The Heartbleed Vulnerability


By now it’s safe to assume that you have at the very least heard the term “Heartbleed.” If you haven’t, have you been…hiding in a cave? Because we live in a world dominated by technology and technological threats you may have heard on your local news about the Heartbleed bug and ignored the threat. I must admit when I first read about the threat I was somewhat concerned but more skeptical about its potential impact that the news and their tech security experts were eloquating. Yes that is a word for those sesquipedalians out there who may doubt my choice in verbiage because most spell checks have a limited vocabulary and will tell you with their uncouth red lines that it is not spelled correctly…the Philistines.

Where was I…ah yes…Heartbleed. My skepticism comes from the numerous threats brought to our attention over the past 20 years that have not brought about the technological Armageddon they promised – beginning with “Y2K.” I also happen to be friends with some of the most intelligent and talented IT you will want to meet, and they have helped me prevent exposure to the threats we have faced.

With that said Heartbleed needs to be taken seriously as a potential dangerous security threat to any of the information you have shared with any company employing the OpenSSL in their servers/sites as part of their business operation. Sounds bad, and it can be. The worst part is there is no way to know the attack has happened. Heartbleed isn’t malware it is a bleeding of random data from memory.

What is Heartbleed?

Technically speaking Heartbleed is “The (1) TLS and (2) DTLS implementations in OpenSSL 1.0.1 before 1.0.1g do not properly handle Heartbeat Extension packets, which allows remote attackers to obtain sensitive information from process memory via crafted packets that trigger a buffer over-read, as demonstrated by reading private keys, related to d1_both.c and t1_lib.c, aka the Heartbleed bug.”

In essence Heartbleed is a flaw in a product designated OpenSSL. OpenSSL was created to secure web traffic through encryption. This flaw is based on a “keep-alive” setting which can provide unscrupulous attackers the opportunity and ability to receive unencrypted data (which may or may not be sensitive personal date) from the memory space of a vulnerable OpenSSL server or client. Email, your financial information, passwords, even keys used for private encryption. I think it’s obvious that any one of these scenarios could have disastrous consequences.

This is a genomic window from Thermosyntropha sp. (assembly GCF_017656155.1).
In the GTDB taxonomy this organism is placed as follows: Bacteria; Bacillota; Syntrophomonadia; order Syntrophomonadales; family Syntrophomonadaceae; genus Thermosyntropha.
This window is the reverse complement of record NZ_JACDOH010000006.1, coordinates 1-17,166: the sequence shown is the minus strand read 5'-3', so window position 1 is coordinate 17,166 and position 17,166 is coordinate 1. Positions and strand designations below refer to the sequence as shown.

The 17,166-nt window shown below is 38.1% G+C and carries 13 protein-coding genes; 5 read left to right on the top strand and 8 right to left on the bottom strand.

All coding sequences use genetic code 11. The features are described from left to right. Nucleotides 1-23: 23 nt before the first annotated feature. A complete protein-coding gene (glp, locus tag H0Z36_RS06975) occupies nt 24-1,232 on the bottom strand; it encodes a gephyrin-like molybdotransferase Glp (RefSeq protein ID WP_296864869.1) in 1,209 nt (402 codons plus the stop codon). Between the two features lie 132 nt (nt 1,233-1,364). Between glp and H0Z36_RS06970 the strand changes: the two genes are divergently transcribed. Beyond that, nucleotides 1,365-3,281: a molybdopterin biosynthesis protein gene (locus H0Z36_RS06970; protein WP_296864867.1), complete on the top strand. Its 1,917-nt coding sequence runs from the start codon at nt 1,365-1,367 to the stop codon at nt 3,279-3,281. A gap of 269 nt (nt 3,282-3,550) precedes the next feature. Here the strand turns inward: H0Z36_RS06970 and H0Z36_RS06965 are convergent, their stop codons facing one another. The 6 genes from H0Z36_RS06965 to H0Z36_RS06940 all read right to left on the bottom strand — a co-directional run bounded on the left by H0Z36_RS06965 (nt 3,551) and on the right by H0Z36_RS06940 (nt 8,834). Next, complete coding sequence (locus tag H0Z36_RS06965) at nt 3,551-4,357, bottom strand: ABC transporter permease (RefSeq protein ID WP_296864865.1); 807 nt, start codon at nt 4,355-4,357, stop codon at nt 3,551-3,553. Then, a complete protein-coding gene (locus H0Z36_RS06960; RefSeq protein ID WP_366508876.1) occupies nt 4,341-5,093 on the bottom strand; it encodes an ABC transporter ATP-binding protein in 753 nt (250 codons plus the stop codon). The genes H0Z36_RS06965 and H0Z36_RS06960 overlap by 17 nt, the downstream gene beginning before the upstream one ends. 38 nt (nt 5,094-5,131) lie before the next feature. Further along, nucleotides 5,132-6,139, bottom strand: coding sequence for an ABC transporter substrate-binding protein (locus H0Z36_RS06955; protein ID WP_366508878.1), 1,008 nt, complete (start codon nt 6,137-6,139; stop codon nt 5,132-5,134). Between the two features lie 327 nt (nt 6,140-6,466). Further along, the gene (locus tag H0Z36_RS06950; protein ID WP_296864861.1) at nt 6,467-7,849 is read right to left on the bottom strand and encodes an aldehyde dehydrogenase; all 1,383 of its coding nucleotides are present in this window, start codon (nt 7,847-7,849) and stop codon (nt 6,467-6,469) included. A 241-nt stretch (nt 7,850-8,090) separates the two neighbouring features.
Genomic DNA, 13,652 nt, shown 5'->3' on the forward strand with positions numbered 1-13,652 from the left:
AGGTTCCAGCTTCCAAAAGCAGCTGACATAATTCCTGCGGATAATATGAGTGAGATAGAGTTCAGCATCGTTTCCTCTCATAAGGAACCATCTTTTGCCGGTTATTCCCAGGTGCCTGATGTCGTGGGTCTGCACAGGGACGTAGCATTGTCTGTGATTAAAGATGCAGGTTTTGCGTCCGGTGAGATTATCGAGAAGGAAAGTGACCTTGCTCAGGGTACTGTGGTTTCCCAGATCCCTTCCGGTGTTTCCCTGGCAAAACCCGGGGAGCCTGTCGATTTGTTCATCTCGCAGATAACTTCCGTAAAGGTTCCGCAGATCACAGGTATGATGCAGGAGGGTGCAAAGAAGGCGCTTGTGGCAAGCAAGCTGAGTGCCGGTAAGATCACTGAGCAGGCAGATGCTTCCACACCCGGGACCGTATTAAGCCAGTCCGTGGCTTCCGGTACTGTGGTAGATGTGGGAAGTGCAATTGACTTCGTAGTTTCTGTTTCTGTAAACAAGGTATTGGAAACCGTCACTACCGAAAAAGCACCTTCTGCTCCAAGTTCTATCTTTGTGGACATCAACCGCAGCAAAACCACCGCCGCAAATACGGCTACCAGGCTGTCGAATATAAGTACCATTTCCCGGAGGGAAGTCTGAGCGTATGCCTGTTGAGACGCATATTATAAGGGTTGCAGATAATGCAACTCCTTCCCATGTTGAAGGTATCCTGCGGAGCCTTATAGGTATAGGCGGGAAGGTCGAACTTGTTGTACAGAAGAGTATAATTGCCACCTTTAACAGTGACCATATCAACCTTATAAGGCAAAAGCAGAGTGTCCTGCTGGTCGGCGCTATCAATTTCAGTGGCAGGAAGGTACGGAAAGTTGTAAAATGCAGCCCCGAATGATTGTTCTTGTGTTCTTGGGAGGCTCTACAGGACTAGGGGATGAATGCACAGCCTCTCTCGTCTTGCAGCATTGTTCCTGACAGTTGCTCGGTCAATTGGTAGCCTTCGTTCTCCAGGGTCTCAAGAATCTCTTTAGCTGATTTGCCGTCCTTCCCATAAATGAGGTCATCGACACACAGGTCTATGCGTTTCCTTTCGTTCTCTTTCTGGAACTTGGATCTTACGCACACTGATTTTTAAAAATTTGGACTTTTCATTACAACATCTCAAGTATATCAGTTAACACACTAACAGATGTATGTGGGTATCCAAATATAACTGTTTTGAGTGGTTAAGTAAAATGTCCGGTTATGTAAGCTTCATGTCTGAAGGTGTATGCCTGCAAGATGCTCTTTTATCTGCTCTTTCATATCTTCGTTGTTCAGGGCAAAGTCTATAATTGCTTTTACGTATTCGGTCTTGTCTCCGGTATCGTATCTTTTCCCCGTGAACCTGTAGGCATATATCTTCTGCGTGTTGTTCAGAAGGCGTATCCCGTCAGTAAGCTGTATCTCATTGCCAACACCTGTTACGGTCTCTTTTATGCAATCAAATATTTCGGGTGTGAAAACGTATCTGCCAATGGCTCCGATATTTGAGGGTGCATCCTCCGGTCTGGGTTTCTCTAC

What can be done?

Well if you are a company employing the vulnerable Open SSL, Tech Republic’s Jack Wall has a short and logical list of next steps:

  1. Alert users of the flaw
  2. Locate the flawed code
  3. Patch the flawed code
  4. Test the new code
  5. Release the patched code

Most, if not all of the companies with the Heartbleed vulnerability have at least done steps 3-5 already.

Here is a short list of companies that are or may be vulnerable:
 – Amazon’s Web Services
 – Box
 – Dashlane
 – Dropbox
 – Etsy
 – Facebook
 – Flickr
 – GitHub
 – GoDaddy
 – Google (this includes gmail & YouTube)
 – Instagram
 – LastPass
 – Minecraft
 – Netflix
 – Pinterest
 – Tumblr
 – Wikipedia
 – WordPress
 – Yahoo (includes Yahoo mail)

This is by no means a complete list and we encourage you as a consumer to touch base with any company that has sensitive data about you to see if they are indeed dealing with this threat in an efficient manner.

Your next steps are simple.  Change all of your passwords. That’s right all of them. As you do this create a hard copy, we used to call this writing it down, but that so 1990s. Write down the name of the account/service/company/app/website. Next write down your user name, the email account you use for this account, as well as the new old and new password. You can also save a document with this information on your computer and try or with a password manager. However, depending on your security (both online and off) there is a risk that someone might somehow get past your security and find this passwords. We would also recommend testing the servers/URLs that you use at this site Heartbleed Test.

Your best bet is to consult with a trusted IT professional who is not only talented and experienced but has a good working knowledge of your situation (i.e. industry, home network, cloud storage). And if you haven’t figured this out yet CHANGE YOUR PASSWORDS! Just want to be clear. This is one of the best safety protocols available and it is free. Regularly change your passwords. Yes it can be a hassle, but nothing compared to identity theft, the loss of financial security, and the profound amount of time and energy it takes to restore (if possible) what has been lost. As always CSI Onsite is available to aid you in with this issue, please contact us if we may be of assistance.


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